I actually overheard a conversation earlier where someone was saying that writers are terribly self-absorbed. I really thought about this. Then I visited the websites of numerous writer friends. Then I went back to the person who made this comment and asked how many writers he knew in person because I was curious how he came to the conclusion that writers are all absolutely stuck on themselves.
“Well, all they ever do is talk about themselves and what they’re doing,” he told me.
So I asked, “Where are they talking about themselves?”
He shrugged and said, “Facebook, blogs and twitters. All over the web.”
Ah! The self-promotion conundrum! So I asked him, “Well, what do you talk about on your facebook?”
He looked at me with a blank stare.
“What you’re doing?”
“And do you keep a blog or website?”
“Why would I? I’m not self-absorbed,” he actually said.
“So you think writers shouldn’t self promote their work or keep their fans abreast of what they’re doing?”
“They think they have all these fans…” he started.
“Well do they have fans? I bet Stephen King thinks he has fans. I bet Nora Roberts thinks she has fans, too. Especially since they sell millions of copies of their work. So is it really hard to believe other writers who are less popular still have fans?”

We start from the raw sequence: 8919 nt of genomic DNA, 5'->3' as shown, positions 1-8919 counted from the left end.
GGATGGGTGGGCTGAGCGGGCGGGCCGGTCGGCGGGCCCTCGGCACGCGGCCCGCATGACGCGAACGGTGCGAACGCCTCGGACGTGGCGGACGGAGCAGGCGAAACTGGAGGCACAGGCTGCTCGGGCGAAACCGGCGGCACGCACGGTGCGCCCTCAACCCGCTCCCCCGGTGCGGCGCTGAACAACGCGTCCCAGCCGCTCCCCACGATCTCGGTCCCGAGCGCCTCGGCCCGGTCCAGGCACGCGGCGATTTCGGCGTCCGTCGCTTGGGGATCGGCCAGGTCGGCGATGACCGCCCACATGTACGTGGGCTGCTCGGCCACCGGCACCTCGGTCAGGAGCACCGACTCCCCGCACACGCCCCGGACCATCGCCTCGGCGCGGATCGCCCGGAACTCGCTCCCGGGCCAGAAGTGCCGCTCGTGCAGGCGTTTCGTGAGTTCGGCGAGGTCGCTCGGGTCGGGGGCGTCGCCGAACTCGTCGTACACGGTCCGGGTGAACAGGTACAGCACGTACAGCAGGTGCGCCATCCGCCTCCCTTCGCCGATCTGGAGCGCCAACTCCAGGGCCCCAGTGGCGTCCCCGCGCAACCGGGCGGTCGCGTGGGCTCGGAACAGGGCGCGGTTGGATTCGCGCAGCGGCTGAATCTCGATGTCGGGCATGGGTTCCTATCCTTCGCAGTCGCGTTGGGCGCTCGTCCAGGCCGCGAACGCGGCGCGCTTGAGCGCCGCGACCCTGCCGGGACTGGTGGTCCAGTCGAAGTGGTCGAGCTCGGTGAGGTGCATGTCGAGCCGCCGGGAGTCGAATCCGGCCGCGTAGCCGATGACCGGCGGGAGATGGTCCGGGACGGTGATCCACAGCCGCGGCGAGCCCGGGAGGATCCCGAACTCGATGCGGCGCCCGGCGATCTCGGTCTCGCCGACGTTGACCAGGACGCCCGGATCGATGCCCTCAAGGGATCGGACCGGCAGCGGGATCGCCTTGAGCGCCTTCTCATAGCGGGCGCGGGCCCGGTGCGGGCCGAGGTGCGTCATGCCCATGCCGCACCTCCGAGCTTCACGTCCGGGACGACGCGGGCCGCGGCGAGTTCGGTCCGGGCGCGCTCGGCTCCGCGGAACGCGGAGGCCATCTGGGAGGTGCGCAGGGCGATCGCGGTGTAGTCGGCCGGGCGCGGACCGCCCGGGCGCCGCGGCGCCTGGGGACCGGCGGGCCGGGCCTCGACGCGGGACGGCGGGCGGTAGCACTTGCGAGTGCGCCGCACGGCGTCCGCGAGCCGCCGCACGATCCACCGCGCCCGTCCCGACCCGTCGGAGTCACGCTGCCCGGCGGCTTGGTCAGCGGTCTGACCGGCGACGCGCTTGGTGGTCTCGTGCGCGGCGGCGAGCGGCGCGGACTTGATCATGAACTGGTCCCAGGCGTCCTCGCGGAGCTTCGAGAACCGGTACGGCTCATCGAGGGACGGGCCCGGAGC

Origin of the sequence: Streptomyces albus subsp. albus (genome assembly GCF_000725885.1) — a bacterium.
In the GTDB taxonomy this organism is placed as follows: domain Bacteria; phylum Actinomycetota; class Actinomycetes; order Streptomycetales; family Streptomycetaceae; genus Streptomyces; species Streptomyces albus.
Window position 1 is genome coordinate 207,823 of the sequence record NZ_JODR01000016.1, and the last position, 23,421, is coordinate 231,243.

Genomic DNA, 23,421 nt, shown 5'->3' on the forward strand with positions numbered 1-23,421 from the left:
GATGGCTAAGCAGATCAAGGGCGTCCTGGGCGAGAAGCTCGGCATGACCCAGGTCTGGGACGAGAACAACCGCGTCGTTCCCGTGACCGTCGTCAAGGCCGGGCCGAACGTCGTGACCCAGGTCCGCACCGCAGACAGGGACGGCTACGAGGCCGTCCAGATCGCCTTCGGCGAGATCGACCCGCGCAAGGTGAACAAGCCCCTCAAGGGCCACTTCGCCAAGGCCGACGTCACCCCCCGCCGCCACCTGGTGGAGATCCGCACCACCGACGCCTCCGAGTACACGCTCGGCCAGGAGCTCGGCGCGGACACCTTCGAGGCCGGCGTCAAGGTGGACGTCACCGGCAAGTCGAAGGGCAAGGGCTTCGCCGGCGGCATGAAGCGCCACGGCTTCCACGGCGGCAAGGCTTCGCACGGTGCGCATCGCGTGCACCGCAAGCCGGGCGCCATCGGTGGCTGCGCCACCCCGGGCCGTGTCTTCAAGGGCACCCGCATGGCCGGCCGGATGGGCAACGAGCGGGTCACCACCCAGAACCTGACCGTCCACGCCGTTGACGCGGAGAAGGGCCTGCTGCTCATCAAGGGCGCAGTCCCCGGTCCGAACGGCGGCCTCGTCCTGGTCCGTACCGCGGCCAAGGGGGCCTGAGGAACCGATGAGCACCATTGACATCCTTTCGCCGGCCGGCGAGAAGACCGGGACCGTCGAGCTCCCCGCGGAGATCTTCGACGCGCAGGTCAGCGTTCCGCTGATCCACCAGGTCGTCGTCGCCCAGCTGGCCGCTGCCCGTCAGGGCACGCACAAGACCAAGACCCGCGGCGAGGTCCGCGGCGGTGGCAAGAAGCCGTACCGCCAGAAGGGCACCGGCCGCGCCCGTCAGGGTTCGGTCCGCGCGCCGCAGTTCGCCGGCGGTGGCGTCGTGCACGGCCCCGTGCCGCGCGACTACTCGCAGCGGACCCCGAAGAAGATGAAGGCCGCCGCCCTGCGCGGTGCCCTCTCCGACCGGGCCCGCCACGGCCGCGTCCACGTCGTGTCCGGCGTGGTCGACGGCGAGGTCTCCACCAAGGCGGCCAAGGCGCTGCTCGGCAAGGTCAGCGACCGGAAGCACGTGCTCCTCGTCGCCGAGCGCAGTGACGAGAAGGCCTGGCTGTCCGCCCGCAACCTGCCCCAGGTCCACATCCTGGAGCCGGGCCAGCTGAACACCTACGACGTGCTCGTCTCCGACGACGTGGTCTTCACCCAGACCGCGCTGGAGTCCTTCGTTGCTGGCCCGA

“I guess so,” he admitted.
“So just because someone has fans and has some books that are popular and has to self-promote by virtue of their career, does that really mean they’re a megalomaniacal asshole?” I asked. “Or does it just mean that in order to get a career and keep it a writer has to self-promote?”
“But they’re just so arrogant in the way they do it!” he said.
“Like how?” I asked.
“Like they’re always talking about great reviews they got or how their book is loved or whatever.”
“Well would you want to read books by someone who was always crying about their personal problems all over the web?” I asked, then added, “Writer’s want to be positive in what they post and what they’re doing. Personal life is personal. Career is business. Positive, upbeat notes sell books and keep fans up to date on what’s happening. Negative, downbeat notes make most people want to run in the opposite direction. It’s bad for business when what you’re selling is a product because that’s what a book and author name is. A product.”
He just looked at me dumbfounded.
“You know I’m a writer, right?”
“No sir.” He laughed.
“Yep. Over 16 books and counting and four pseudonyms,” I told him.
“How come you never said anything?” He asked. “Because you’re not like that at all.”
I grinned. “I’m saving my self-absorbed megalomania for the interwebs.”